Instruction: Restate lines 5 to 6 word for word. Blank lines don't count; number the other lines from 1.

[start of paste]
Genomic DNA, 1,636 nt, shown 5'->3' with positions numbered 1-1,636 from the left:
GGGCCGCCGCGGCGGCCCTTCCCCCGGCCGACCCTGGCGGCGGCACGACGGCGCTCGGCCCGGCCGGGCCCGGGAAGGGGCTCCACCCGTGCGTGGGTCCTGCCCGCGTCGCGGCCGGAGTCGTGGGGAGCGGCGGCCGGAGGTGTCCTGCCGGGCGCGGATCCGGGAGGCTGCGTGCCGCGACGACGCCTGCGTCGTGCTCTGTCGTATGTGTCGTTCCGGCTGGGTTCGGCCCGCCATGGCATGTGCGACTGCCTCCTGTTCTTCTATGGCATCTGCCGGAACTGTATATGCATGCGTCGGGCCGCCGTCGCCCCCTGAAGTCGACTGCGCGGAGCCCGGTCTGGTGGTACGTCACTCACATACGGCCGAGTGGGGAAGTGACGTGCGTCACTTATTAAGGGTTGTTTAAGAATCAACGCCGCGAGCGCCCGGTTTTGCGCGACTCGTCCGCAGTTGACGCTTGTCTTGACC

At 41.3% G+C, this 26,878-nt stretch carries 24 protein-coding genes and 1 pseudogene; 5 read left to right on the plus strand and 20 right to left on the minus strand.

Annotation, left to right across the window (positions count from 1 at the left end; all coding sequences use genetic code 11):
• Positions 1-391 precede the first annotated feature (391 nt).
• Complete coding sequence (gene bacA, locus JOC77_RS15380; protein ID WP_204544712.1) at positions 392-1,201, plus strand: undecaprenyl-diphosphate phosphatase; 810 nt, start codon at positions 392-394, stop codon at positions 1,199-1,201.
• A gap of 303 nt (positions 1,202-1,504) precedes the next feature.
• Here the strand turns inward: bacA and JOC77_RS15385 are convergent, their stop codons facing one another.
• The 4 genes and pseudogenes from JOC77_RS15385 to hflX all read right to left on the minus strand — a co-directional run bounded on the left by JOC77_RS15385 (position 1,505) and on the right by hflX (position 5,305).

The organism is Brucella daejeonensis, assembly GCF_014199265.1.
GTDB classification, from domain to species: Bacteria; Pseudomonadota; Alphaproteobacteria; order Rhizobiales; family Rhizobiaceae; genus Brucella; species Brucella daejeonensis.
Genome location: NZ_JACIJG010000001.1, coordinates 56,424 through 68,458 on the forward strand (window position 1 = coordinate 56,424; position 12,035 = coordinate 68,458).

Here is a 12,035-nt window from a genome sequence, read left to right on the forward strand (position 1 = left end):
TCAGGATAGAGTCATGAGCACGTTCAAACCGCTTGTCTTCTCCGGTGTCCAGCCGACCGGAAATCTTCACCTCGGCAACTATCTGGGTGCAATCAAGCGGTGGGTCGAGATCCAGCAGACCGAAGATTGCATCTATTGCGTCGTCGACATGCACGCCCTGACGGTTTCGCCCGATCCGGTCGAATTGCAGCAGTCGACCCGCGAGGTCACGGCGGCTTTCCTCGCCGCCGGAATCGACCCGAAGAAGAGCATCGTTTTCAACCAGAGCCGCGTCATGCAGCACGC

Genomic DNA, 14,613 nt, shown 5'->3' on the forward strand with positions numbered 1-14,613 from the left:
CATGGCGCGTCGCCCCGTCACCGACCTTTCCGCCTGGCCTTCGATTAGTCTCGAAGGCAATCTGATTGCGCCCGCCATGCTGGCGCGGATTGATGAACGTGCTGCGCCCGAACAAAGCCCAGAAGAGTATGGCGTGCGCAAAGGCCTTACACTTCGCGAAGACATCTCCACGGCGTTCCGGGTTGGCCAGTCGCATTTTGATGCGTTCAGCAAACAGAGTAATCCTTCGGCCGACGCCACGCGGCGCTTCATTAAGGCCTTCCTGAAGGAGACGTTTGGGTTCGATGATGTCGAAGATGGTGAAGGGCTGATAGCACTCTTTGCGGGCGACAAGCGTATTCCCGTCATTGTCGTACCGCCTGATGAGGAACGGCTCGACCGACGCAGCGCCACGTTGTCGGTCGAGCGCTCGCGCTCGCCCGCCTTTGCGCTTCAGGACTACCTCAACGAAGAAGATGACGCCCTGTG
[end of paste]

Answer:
• Positions 1-391 precede the first annotated feature (391 nt).
• Complete coding sequence (gene bacA, locus JOC77_RS15380; protein ID WP_204544712.1) at positions 392-1,201, plus strand: undecaprenyl-diphosphate phosphatase; 810 nt, start codon at positions 392-394, stop codon at positions 1,199-1,201.